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Tear Jerker: The Hobbit
The deaths of Thorin, Fíli, and Kíli, and particularly the Final Speech of the former:
"There is more in you of good than you know, child of the kindly West. Some courage, and some wisdom, blended in measure. If more of us valued food and cheer and song above hoarded gold, it would be a merrier world. But sad or merry, I must leave it now. Farewell."
Fíli and Kíli dying is understated in itself, but throughout the book the narration makes it clear that they are the youngest and merriest of the group, which, when you know about how Tolkien fought in WWI, makes the terrible waste of young men's lives all the more poignant.
Seeing Frodo in the beginning, helping Bilbo get ready for his birthday party. He looks so happy and innocent and you cannot help but smile/squee at his young self. Then you remember that this is his last truly happy day. From here on out, it's all downhill for him. He'll never be truly happy again once he's become the Ringbearer.
The lyrics to the song "Misty Mountains" are absolutely heartbreaking, as it is a song about the destruction of Erebor.
The death of Sebastian, Radagast's hedgehog. He gets better, sure, but still.
The look on Radagast's face is heartbreaking all by itself.
Yeah considering he doted on him and named him and his panic at trying to cure him, he probably thought of Sebastian and all the animals in the forest as his children. Any parent who's ever had a sick child knows the same fear and dread he was going through.
The forest creatures dying as the Shadow spreads over Greenwood/Mirkwood.
Thorin's story. His city razed, his people mostly dead (including his grandfather, little brother, and most likely his father), on a seemingly hopeless quest... When he turns around after Balin's Info Dump and just looks so broken, you just want to give the poor guy a hug.
The look on Gollum's face when he knows his "precious" is lost. Bilbo can't even try to kill him after that. And even though you know what will happen with him later on, you can't help but feel at least a tad sorry for him.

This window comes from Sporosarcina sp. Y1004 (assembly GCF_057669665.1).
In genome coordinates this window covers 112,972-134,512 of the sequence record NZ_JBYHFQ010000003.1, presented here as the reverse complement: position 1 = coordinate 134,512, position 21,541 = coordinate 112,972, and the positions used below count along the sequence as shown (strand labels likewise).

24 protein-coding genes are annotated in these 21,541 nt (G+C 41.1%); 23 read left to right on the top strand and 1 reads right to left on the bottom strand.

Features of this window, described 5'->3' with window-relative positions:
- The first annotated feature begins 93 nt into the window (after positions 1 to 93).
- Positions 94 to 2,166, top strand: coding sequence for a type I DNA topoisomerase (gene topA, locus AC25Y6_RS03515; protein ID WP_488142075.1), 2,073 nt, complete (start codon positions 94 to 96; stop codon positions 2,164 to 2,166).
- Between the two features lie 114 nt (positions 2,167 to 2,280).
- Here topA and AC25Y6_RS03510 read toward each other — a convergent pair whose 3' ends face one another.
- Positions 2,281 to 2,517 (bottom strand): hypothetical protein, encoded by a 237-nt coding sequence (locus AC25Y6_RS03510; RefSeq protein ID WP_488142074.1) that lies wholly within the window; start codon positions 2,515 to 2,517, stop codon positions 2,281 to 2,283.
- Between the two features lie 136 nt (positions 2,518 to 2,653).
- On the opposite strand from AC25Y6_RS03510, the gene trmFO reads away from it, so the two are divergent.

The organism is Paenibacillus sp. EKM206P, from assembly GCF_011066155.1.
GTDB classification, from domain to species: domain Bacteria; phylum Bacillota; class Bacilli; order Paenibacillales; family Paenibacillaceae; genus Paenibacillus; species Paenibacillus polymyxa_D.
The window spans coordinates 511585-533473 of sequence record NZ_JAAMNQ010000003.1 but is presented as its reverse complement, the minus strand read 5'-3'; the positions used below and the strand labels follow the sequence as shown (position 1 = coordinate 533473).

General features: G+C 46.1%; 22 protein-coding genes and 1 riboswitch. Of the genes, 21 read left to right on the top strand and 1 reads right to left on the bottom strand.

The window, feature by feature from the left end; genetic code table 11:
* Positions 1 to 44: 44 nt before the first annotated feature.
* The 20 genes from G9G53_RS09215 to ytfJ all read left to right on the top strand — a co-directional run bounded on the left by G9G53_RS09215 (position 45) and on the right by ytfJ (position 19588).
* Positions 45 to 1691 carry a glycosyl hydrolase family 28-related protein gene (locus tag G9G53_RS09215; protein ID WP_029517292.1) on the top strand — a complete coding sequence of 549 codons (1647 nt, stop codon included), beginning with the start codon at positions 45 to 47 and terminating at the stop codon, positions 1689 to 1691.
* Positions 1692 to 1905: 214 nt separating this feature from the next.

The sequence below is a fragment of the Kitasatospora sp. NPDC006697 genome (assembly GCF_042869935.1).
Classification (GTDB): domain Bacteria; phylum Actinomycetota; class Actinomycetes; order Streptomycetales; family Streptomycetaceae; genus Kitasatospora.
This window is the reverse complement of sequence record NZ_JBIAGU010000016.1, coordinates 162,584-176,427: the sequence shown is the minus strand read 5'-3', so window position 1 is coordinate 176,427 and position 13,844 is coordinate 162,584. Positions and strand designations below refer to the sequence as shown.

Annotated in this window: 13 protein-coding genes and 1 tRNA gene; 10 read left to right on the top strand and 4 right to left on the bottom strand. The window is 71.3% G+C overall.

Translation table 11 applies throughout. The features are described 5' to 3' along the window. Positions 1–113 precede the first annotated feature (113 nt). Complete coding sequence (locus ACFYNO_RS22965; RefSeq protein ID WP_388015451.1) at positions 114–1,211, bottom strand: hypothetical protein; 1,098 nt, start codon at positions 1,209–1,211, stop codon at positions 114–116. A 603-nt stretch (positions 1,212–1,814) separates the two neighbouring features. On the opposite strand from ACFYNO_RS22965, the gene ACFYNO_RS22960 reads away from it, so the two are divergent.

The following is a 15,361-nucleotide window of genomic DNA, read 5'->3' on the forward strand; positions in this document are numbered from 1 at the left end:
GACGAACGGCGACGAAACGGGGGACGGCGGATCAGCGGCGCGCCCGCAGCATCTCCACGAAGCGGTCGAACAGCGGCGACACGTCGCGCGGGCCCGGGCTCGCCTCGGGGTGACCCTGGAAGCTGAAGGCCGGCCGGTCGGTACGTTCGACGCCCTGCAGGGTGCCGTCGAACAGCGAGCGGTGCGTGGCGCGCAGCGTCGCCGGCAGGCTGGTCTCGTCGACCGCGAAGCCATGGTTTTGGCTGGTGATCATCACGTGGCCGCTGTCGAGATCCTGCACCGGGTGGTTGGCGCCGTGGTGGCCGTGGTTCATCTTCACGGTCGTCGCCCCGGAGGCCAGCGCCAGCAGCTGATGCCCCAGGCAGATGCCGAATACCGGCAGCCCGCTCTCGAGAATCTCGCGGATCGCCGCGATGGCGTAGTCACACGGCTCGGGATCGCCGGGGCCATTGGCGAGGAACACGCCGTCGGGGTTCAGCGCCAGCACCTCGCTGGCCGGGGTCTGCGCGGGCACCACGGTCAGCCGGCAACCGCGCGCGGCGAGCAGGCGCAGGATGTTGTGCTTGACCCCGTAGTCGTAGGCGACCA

Indeed, Gollum's face was of a lost boy, looking for his mother. Slow tears and all, and a complete sadness. This is how Gollum is in reality: not a vengeful monster, or a dark lord, he's just a little guy who succumbed to the Ring's evil.
Its his eyes for me, especially when The Sméagol side looks at Bilbo and they remind you of a child who doesn't understand what's going on or what just happened. How sad and broken he looks as Sméagol was basically just a child being bullied around by The Gollum part into doing bad things
For those who know how the book ends, many of the dwarves being as likable as they are. Especially Fíli and Kíli.
Almost as a precursor to this, during the stone giants scene the dwarves are separated when part of the cliff they are on comes alive, with Fíli and a few others being carried away. Seeing Kíli reaching out helplessly to try and grab his brother's hand is bad enough, but when the giant falls and appears to have crushed the group Thorin just about loses his composure and runs towards the wreckage screaming Fíli's name. Never mind that the rest might also have died - in the end, Thorin values his nephews above all.
Adding to this (combined with Fridge Horror): Ori, that adorable little dwarf who, at the party, politely asks Bilbo where he can put his plate, and murmurs about the green food in Rivendell, will - fifty/sixty or so years later - be writing the horrific words Gandalf reads in the Mines of Moria during Fellowship of the Ring: "We cannot get out. They are coming."
Doubly so, for those who've played The Lord of the Rings Online, as, during one point, you play Ori during the final stand in the Chamber of Mazarbul (where Balin's tomb is). And the instance there only ends when Ori dies. Which how Adorkable and likeable he is that much more painful here.
And he will die on an expedition led by the equally ill-fated Balin, the kind, wise, Cool Old Guy of the dwarves, Bilbo's dear friend and one of the most developed characters.